IT industry needs more than just STEM grads, says CA
EMEA president Marco Comastri says that digital transformation means looking outside of traditional subjects
The IT industry needs more than just STEM graduates in order to solve its skills gap, according to CA Technologies' EMEA president Marco Comastri.
While the tech industry is facing a substantial shortfall in the amount of qualified professionals needed to fill key roles, Comastri argued that there are a great many positions that would be better suited to people from alternative academic backgrounds.
"These people don't necessarily need to be engineers, or physicists, or developers," he said. "If you think about digital transformation, many enterprises need people who understand the digital market in order to make the best of it."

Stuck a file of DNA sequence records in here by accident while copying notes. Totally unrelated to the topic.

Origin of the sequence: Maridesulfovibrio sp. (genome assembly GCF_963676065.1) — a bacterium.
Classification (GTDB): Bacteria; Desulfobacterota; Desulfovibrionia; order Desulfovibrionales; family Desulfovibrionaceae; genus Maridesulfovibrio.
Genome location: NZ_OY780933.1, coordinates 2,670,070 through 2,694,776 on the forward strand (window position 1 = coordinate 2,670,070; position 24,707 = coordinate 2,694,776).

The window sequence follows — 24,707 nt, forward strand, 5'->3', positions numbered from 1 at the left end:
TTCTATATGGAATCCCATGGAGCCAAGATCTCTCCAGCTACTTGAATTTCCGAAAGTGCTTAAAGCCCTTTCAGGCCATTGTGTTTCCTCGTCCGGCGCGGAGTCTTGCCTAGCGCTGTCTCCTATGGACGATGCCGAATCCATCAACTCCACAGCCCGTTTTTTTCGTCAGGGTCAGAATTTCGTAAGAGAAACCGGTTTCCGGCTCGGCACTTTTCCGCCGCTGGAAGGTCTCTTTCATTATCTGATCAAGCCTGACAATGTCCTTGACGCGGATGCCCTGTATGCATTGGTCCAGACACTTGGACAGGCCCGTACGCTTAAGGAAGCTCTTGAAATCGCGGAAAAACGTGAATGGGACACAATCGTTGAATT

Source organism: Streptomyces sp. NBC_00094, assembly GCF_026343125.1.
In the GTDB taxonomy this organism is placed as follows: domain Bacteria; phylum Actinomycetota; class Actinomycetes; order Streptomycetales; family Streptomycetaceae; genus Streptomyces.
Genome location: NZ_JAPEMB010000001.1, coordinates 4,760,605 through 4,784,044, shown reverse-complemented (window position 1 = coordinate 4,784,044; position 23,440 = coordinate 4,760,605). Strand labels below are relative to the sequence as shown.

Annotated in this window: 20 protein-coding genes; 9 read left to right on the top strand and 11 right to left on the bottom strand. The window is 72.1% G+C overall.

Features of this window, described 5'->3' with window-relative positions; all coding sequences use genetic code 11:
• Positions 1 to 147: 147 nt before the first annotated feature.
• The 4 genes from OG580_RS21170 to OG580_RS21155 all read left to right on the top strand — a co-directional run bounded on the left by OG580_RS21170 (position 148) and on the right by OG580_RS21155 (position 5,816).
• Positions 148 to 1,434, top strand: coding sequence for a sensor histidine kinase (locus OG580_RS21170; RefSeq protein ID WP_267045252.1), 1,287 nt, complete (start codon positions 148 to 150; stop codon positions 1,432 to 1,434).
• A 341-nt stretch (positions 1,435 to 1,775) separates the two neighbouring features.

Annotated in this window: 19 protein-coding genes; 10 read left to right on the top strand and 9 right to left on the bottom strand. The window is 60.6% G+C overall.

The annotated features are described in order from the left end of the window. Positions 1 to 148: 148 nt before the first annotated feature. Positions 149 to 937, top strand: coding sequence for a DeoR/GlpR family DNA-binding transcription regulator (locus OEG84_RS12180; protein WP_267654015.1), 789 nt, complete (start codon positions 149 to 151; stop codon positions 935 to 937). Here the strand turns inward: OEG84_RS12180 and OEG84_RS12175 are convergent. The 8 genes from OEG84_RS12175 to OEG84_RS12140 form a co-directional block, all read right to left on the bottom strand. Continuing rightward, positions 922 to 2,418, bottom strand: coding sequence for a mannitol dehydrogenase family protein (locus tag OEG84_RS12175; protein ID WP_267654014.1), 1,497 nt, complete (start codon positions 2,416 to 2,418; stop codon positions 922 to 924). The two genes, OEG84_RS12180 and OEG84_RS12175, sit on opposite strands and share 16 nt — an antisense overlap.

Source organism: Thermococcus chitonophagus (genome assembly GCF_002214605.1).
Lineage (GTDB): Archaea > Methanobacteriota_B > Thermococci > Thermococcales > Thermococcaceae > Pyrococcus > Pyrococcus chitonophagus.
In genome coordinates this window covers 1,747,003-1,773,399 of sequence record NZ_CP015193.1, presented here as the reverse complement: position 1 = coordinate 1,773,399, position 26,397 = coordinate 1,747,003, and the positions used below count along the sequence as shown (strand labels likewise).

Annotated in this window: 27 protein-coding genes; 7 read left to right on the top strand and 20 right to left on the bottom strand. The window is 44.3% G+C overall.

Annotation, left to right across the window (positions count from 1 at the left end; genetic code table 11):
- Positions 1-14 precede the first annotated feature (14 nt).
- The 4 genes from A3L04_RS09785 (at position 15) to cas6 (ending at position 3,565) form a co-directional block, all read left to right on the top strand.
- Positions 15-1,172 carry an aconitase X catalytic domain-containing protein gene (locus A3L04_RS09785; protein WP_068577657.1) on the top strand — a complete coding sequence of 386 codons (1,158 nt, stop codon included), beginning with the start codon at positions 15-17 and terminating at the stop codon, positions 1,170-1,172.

"You may need people who understand marketing, people who understand trends, people who understand the psychology of the new customers who are presenting themselves in a digital way," he added. "If the different governments identified the opportunities for youth to embrace these new kinds of roles in the future, I think it would be a great help."
He pointed out the illogical nature of the skills gap, noting "we are living in a sort of a paradox. In Europe, we have a shortage of employment, and there are industries like IT where we do not have enough people."
On the other hand, Comastri also acknowledged the potential threat that the skills gap poses to the tech sector and stressed that key players in the IT industry have a role to play in closing it. He said that the industry needs to collaborate more with government, particularly around developing strong IT education curriculums.
"The skilled curriculums that are available in secondary schools on average in Europe - I don't think they are rich enough to address this potential issue," he said. "The university degrees are also sometimes lacking in practical information and skills in order to address the gaps."
CA itself is involved in several initiatives aimed at bringing more women and young people into the field, such as the Create Tomorrow and People Like Me programs.